IN A NAMELESS CITY
In a nameless city, a radical fundamentalist sits nervously
before me with a cup of coffee in hand. Trying to explain
to me the absolute reality of his beliefs, his truth, his god.
Don't bother to ask me which beliefs, it hardly matters,
they are his own. I try to remind him how extensive
the visible universe is, how old and open that what
we see from earth is 28 billion parsecs in diameter. How
small we all are in such a vastness. I try to explain that what
we do see is only a partial vision
of the eternal, arguing creation is boundless. And when
seen from inside God's eye, how it is always expanding
in its acuity as his sight moves effortlessly across creation.
How the known universe is always changing, growing,
evolving even as we speak; as a mystery. And the best
we can do is live inside this mystery,
when what we do know is only a single grain of sand resting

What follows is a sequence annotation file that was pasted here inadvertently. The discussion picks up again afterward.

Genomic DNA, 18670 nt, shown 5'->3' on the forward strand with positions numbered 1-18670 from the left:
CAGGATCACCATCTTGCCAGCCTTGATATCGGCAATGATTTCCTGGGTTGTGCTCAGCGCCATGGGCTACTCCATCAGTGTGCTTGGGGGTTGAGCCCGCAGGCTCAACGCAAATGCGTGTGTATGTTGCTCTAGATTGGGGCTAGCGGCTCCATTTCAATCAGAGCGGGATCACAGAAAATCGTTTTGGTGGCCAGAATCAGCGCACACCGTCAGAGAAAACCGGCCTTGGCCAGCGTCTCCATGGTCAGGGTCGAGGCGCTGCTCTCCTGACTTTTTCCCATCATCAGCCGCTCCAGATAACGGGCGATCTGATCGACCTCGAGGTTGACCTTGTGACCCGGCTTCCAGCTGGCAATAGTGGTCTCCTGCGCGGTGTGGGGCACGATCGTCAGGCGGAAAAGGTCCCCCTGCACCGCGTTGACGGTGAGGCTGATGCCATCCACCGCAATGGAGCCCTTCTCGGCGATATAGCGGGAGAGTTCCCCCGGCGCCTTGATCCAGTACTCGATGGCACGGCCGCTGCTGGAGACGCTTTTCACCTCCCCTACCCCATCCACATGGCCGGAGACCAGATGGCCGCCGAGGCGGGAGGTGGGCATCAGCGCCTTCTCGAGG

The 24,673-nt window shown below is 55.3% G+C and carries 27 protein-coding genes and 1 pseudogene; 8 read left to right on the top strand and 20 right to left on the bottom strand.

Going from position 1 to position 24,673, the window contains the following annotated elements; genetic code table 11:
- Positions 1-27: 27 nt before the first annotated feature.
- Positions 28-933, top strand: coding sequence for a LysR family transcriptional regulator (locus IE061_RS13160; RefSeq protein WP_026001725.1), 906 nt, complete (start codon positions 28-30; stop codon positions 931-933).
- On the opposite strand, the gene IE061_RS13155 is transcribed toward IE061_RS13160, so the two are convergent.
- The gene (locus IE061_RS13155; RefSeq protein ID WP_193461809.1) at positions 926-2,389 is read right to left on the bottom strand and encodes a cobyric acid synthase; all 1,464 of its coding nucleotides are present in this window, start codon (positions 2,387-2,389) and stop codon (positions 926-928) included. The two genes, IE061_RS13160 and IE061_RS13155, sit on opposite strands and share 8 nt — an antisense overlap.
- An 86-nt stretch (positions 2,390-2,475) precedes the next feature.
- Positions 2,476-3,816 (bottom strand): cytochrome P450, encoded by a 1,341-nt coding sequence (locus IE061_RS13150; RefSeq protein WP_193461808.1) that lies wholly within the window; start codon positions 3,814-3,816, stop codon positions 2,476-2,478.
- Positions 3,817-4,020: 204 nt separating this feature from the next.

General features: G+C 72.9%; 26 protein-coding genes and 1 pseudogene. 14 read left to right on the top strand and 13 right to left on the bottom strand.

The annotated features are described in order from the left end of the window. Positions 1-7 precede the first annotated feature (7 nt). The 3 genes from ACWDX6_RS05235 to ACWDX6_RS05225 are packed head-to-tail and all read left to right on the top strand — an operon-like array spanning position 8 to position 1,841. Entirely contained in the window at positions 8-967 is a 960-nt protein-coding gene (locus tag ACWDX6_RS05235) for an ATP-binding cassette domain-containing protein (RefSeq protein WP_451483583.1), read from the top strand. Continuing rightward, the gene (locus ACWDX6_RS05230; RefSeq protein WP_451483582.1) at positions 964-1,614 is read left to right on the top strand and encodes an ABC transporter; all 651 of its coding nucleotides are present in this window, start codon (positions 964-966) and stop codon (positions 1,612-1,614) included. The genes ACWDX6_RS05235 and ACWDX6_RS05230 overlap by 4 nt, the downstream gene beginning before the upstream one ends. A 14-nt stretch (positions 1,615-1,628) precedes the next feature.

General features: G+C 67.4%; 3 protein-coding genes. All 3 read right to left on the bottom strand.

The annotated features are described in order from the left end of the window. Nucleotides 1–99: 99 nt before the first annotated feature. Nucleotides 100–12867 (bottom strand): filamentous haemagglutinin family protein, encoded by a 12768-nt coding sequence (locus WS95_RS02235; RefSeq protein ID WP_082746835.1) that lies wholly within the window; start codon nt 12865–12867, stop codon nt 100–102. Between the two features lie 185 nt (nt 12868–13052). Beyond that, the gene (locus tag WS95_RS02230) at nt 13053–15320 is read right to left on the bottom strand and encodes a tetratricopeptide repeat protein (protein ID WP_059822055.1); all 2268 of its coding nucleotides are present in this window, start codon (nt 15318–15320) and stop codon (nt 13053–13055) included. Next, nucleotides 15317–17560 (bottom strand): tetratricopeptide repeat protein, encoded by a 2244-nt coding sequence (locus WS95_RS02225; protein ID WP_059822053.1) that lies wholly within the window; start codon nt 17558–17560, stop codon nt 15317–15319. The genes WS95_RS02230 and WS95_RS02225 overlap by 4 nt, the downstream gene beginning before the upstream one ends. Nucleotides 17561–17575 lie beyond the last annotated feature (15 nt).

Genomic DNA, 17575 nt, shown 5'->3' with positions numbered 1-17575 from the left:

with a finite number of other grains. What we know
is that our billions of galaxies far out number
all the grains on all the beaches humankind ever walked
upon through human history. I try to tell him how
precious and unique all life is, how sacred.
How we are, meant to love and be loved. His eyes are blank.
I say all this to him while looking directly into each one of
his blue eyes, trying my best to make some connection.
Then I see the vest under his coat, the look of fear in his eye,
words hurriedly spoken to an unknown god come spilling out
of his mouth in a travesty of prayer, an explosion of light and heat.
Then the utter silence of many voices, which will never
be heard again. The silence deafens us.
It is death.
This poem is taken from When Angels Are Born by Ron Starbuck.
Saint Julian Press, Inc. © 2013
Ron Starbuck is an author, poet, the Publisher-CEO of Saint Julian Press, and an Episcopalian with certain Buddhist leanings who values comparative literature and literary dialogues in many forms.
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